Learn more about Peltz-Steele v. UMass Faculty Federation at Court Listener (complaint) and the Liberty Justice Center. The case is now on appeal in the First Circuit as no. 22-1466 (PACER paywall). Please direct media inquiries to Kristen Williamson.

Monday, October 5, 2020

U.S. White Paper on 'Schrems II': Emperor still clothed

A new U.S. white paper on data protection means favorably to supplement the record on U.S. surveillance practices that, in part, fueled the European Court of Justice (ECJ) decision in "Schrems II," in July, rejecting the adequacy of the Privacy Shield Framework to secure EU-to-US data transfers.

From the U.S. Department of Commerce, Department of Justice, and Office of the Director of National Intelligence, the white paper suggests that the ECJ ruling was interim in nature, pending investigation of U.S. national security practices to better understand whether they comport with EU General Data Protection Regulation norms, such as data minimization, which means collecting only data necessary to the legitimate purpose at hand.  The paper states:

A wide range of information about privacy protections in current U.S. law and practice relating to government access to data for national security purposes is publicly available.  The United States government has prepared this White Paper to provide a detailed discussion of that information, focusing in particular on the issues that appear to have concerned the ECJ in Schrems II, for consideration by companies transferring personal data from the EU to the United States. The White Paper provides an up-to-date and contextualized discussion of this complex area of U.S. law and practice, as well as citations to source documents providing additional relevant information. It also provides some initial observations concerning the relevance of this area of U.S. law and practice that may bear on many companies’ analyses. The White Paper is not intended to provide companies guidance about EU law or what positions to take before European courts or regulators.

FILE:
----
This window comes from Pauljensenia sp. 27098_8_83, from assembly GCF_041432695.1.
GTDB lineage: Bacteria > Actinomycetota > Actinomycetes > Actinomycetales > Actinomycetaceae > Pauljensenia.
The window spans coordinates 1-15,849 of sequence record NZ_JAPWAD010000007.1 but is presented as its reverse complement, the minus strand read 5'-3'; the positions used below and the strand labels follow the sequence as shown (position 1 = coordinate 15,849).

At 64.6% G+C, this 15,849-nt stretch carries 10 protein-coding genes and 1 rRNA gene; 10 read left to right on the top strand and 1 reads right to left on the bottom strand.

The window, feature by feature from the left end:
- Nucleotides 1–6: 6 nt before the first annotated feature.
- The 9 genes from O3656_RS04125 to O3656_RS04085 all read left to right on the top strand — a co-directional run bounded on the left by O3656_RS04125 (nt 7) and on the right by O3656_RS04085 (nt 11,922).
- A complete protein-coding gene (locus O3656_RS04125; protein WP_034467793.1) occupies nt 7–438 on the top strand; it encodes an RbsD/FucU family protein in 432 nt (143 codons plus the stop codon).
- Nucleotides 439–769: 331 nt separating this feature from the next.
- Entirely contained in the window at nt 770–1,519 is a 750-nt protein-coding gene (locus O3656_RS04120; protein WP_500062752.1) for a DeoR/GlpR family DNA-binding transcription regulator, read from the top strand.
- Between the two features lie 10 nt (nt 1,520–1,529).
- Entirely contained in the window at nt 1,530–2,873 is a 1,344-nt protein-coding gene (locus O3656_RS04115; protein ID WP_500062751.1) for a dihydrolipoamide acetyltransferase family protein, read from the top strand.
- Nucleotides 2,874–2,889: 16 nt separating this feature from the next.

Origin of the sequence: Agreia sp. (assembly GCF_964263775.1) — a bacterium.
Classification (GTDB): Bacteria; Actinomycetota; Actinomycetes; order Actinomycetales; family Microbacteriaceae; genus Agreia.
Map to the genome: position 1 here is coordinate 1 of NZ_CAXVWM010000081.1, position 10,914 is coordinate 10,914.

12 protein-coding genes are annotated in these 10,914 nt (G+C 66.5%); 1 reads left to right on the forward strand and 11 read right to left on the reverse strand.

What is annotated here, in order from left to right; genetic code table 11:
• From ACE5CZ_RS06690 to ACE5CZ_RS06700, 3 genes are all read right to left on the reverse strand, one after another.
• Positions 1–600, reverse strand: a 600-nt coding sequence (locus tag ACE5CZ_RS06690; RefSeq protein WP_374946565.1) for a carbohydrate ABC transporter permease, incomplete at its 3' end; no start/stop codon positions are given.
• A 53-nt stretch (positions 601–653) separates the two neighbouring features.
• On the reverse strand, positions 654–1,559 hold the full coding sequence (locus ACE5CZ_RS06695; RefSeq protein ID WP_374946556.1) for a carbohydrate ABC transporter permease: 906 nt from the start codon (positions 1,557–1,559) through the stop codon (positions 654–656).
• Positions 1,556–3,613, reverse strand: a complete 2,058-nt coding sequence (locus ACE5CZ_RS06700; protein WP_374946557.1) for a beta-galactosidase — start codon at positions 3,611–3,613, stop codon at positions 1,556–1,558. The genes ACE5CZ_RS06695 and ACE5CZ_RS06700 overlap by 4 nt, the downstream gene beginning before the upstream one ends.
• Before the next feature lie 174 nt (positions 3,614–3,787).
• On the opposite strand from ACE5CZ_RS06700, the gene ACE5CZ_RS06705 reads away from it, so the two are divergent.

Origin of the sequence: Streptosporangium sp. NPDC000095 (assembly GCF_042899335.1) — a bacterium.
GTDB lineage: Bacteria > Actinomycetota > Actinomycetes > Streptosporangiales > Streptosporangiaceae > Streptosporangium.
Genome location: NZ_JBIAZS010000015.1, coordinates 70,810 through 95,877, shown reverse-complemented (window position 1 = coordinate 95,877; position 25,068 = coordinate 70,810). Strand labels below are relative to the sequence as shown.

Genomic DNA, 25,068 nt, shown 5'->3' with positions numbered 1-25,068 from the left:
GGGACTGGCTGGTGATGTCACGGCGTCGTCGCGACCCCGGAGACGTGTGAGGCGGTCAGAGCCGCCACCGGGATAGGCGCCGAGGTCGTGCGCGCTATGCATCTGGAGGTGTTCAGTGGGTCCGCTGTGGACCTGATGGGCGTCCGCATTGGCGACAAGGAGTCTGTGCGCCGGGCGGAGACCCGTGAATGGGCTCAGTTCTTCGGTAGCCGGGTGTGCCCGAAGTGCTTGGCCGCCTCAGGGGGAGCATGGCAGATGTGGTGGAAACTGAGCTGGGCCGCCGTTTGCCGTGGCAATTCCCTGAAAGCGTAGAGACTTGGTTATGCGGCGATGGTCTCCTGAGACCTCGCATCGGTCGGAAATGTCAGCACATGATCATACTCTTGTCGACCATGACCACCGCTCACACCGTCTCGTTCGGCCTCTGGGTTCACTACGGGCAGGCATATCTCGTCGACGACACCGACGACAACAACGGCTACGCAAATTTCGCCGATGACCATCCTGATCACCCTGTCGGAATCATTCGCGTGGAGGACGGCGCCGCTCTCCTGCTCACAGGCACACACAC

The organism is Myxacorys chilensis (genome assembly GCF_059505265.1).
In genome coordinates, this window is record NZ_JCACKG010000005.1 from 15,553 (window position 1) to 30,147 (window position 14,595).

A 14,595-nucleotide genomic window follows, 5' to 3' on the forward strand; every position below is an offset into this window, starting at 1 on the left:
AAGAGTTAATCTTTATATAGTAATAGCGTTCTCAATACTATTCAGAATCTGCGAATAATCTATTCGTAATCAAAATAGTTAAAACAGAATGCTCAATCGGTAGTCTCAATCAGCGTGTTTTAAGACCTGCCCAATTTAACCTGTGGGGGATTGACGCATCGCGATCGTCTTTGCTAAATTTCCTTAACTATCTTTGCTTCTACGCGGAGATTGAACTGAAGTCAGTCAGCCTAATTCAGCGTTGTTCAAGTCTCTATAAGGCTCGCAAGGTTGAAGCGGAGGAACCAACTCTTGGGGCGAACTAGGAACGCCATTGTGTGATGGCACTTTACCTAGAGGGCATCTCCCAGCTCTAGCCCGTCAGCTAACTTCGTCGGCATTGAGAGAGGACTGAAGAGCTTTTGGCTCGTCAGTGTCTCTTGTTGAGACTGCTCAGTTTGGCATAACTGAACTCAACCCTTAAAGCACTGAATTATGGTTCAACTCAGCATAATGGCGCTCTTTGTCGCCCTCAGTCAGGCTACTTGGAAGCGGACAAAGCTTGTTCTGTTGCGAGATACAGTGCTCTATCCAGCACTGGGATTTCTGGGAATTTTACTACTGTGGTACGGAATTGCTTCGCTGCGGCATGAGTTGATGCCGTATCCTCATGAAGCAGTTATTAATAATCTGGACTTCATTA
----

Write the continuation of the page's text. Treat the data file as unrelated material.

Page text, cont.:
Armed with this additional information, then, the message to the private sector seems to be, Keep Calm and Carry On, using the very same "standard contractual clauses" (SCCs) that the ECJ invalidated.  Yet if the information featured in the white paper has been publicly available, why assume that the ECJ was ill informed?  (Read more about SCC revisions under way, and their likely shortcomings, at IAPP.)

Unfortunately for the U.S. position, the ECJ opinion was not, to my reading, in any way temporary, or malleable, pending further development of the record.  The white paper comes off as another installment in the now quarter-century-old U.S. policy that the emperor is fully clothed.

I hope this white paper is only a stop-gap.  As I said in a Boston Bar CLE recently, no privacy bill now pending in Congress will bridge the divide between the continents on the subject of U.S. security surveillance.  A political negotiation, which might involve some give from the American side at least in transparency, seems now to be our only way forward.

The white paper is Information on U.S. Privacy Safeguards Relevant to SCCs and Other EU Legal Bases for EU-U.S. Data Transfers after Schrems II (Sept. 2020).

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